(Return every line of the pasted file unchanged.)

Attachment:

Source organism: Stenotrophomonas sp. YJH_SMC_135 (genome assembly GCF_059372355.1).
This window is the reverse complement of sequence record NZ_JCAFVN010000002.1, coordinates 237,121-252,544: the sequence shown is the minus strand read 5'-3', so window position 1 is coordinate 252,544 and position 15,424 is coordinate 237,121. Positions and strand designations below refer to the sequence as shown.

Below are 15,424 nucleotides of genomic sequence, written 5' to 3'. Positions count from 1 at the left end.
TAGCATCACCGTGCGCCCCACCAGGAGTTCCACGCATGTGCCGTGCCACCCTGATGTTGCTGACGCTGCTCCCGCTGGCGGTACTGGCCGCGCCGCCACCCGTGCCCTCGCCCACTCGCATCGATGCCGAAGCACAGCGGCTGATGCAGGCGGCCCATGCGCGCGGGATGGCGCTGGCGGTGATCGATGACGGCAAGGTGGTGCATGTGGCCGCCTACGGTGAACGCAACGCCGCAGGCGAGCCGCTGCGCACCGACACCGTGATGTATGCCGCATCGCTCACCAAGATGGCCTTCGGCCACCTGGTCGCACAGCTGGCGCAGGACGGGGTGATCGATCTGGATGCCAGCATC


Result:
Source organism: Stenotrophomonas sp. YJH_SMC_135 (genome assembly GCF_059372355.1).
This window is the reverse complement of sequence record NZ_JCAFVN010000002.1, coordinates 237,121-252,544: the sequence shown is the minus strand read 5'-3', so window position 1 is coordinate 252,544 and position 15,424 is coordinate 237,121. Positions and strand designations below refer to the sequence as shown.

Below are 15,424 nucleotides of genomic sequence, written 5' to 3'. Positions count from 1 at the left end.
TAGCATCACCGTGCGCCCCACCAGGAGTTCCACGCATGTGCCGTGCCACCCTGATGTTGCTGACGCTGCTCCCGCTGGCGGTACTGGCCGCGCCGCCACCCGTGCCCTCGCCCACTCGCATCGATGCCGAAGCACAGCGGCTGATGCAGGCGGCCCATGCGCGCGGGATGGCGCTGGCGGTGATCGATGACGGCAAGGTGGTGCATGTGGCCGCCTACGGTGAACGCAACGCCGCAGGCGAGCCGCTGCGCACCGACACCGTGATGTATGCCGCATCGCTCACCAAGATGGCCTTCGGCCACCTGGTCGCACAGCTGGCGCAGGACGGGGTGATCGATCTGGATGCCAGCATC